Overview

Operating systems play a central role in securing most of today’s systems. In particular, cloud services often rely on the OS to enforce isolation between tenants. For instance, containers are increasingly used in PaaS clouds, and tenant isolation is therefore hinged on the trustworthiness of the OS kernel.

We explore novel mechanisms that improve the security of the OS kernel in a practical and efficient way. Examples of such techniques include kernel attack surface reduction, kernel hardening, as well as static and dynamic analysis techniques to find vulnerabilities in OS kernels.

Split kernel

Split Kernel makes kernel hardening more practical by allowing the enablement and disablement of run-time kernel modifications at process (or kernel-thread) granularity. This enables the development of kernel self-protection mechanisms that may have been previously disregarded for being unlikely to be efficient and practical.

We have implemented three kernel hardening mechanisms through assembly rewriting: stack exhaustion prevention, stack clearance to prevent uninitialized stack variable-related vulnerabilities, and kernel function pointer protection.

For instance, when Split Kernel is not used, these hardening mechanisms impose a 33% overhead on SSH connection times. This performance overhead would be considered too high for practical deployment. With Split Kernel, we can choose to enable these kernel hardening mechanisms only when the SSH daemon is running sandboxed. In that case, the overhead is reduced to less than 1%, which is negligible and makes the use of these hardening mechanisms practical.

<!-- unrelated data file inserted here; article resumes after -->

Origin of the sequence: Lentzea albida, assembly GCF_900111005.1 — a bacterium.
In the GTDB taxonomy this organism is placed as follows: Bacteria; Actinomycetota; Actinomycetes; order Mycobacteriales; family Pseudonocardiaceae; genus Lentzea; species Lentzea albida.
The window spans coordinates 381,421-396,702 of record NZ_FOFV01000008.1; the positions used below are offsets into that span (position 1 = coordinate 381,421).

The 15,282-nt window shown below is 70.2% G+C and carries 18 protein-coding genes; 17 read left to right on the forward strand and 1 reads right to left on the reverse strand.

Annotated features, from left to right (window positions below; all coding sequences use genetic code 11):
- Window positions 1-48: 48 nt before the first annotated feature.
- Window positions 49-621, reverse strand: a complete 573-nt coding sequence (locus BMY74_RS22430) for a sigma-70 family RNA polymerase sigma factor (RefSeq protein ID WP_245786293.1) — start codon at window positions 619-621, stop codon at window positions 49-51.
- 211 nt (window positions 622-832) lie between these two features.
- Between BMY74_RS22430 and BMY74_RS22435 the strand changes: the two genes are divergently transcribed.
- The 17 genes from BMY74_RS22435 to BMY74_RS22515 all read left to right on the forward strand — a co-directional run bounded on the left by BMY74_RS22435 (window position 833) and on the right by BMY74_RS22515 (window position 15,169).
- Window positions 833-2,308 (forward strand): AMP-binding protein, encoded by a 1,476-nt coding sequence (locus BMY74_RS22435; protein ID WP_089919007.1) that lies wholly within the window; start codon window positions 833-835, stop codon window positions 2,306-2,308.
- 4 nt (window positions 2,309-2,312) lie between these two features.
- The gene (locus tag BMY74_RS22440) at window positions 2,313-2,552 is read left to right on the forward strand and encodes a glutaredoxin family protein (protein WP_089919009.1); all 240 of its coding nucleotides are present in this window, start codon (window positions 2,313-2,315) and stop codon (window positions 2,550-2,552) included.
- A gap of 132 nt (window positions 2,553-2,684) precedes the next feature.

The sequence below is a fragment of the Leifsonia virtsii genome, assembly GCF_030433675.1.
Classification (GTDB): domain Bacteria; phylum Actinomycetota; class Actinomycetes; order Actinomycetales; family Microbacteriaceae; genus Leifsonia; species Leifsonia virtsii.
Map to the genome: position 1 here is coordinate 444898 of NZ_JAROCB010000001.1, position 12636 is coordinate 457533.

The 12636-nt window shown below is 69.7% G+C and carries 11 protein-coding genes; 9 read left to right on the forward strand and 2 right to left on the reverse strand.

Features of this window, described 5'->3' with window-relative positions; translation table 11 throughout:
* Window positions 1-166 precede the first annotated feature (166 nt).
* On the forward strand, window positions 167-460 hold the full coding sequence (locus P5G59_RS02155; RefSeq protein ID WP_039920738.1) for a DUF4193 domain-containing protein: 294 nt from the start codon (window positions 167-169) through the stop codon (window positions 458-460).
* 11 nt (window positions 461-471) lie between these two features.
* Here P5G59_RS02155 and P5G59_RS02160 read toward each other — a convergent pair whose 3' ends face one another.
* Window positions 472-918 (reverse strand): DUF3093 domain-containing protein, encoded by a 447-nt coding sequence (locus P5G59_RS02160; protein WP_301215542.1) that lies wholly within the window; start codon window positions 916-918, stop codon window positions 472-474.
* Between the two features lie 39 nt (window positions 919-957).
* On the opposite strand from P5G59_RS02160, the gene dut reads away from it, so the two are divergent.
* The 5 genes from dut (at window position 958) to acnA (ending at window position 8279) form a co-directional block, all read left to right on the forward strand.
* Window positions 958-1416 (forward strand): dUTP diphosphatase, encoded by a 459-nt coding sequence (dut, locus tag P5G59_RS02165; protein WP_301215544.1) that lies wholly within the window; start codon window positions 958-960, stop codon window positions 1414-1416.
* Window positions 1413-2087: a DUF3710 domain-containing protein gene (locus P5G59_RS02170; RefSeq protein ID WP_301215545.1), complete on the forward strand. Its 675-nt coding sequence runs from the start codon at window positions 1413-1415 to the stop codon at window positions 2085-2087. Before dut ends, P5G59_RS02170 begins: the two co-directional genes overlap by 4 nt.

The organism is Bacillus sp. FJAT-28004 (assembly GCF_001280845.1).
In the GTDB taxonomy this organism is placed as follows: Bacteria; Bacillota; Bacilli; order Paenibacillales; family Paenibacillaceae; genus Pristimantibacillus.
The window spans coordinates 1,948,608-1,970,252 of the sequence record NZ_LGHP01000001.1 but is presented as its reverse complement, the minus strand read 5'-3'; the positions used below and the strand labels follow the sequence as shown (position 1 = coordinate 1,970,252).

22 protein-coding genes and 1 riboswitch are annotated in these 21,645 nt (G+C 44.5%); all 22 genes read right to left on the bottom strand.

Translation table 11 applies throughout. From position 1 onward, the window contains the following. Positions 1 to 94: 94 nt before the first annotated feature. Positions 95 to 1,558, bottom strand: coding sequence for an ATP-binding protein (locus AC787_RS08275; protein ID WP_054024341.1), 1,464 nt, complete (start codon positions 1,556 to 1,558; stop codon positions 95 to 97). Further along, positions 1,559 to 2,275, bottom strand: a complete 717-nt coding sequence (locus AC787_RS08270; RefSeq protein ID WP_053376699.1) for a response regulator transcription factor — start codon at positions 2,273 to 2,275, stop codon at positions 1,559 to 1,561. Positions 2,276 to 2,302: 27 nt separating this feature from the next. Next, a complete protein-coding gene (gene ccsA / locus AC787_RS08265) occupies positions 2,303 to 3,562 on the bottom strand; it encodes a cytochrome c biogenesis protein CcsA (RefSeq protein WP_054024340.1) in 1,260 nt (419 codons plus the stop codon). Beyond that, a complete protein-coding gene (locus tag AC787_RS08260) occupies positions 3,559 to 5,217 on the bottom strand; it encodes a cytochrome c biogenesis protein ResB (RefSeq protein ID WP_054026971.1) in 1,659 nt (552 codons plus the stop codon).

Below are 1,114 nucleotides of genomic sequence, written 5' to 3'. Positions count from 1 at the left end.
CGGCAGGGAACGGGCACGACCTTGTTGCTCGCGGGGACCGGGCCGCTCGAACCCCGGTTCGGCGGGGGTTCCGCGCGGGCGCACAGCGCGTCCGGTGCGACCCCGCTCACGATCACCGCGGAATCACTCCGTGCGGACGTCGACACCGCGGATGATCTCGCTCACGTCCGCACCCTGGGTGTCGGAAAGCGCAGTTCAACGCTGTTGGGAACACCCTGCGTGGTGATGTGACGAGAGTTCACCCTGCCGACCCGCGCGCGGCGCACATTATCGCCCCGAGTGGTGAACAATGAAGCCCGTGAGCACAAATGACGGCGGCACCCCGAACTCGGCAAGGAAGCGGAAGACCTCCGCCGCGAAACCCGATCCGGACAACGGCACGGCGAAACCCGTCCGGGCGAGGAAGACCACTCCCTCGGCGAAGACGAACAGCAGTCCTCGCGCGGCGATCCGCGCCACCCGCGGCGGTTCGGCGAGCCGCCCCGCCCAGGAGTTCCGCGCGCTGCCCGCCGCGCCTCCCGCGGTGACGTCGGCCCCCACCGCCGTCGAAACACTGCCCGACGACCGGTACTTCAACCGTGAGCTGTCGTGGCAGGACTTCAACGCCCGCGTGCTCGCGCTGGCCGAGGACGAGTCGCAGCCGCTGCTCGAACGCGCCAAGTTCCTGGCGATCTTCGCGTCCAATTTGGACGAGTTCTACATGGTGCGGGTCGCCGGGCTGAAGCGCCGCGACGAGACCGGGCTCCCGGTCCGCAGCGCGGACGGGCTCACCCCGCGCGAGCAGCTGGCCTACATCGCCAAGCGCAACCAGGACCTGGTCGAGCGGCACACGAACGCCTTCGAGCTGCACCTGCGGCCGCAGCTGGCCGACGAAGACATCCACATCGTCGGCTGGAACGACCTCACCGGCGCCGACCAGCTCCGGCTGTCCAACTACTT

Our CCS 2014 paper contains many more use cases, as well as an explanation of the overall design, technical details of the implementation, and security considerations related to the use of Split Kernel (in most cases, the performance benefits come without any security drawbacks).

OS kernel overview

Quantifying kernel attack surface

Conventional wisdom dictates that general-purpose commodity OS kernels such as Linux offer a very large attack surface, and that it is necessary to reduce it to improve kernel security.

We find that the kernel attack surface, and how one can quantify it, however, is often ill-defined. In our opinion, this hinders the development of attack-surface reduction mechanisms. Indeed, without an objective way of comparing their effectiveness, it is not possible to improve existing mechanisms. We bridge this gap in our NDSS 2013 paper.

For a given set of assumptions on the operation of the kernel and on the attacker’s interaction with the kernel (e.g., the attacker controls an unprivileged process), we formally define what the attack surface represents. In turn, we use this to derive attack surface metrics that are used to measure and compare attack surfaces.

We perform attack surface measurements not only on current distribution kernels, but also for kernels with kernel attack surface reduction mechanisms we have developed.

Attack surface measurement

Kernel tailoring

Compile-time kernel tailoring is a kernel protection technique that aims to reduce attack surface. We show it is possible to generate a set of kernel configuration options automatically for a given workload via kernel tracing, and that the resulting kernel can be shown to provide a smaller attack surface.

Further details can be found in our HotDep’12 and NDSS’13 papers.

OS kernel overview

Kernel trimming

Run-time kernel trimming also aims to reduce the attack surface, but at a finer granularity and without requiring the kernel to be recompiled. Selectively instrumenting kernel functions also incurs minimal performance overhead.

Evaluation results show that the attack surface can be reduced significantly more than via tailoring.

Further details can be found in our Eurosec’11 and DIMVA’14 papers.

OS kernel overview

Ask the experts

Anil Kurmus

Anil Kurmus

IBM Research scientist

Matthias Neugschwandtner

Matthias Neugschwandtner

IBM Research scientist

Alessandro Sorniotti

Alessandro Sorniotti

IBM Research scientist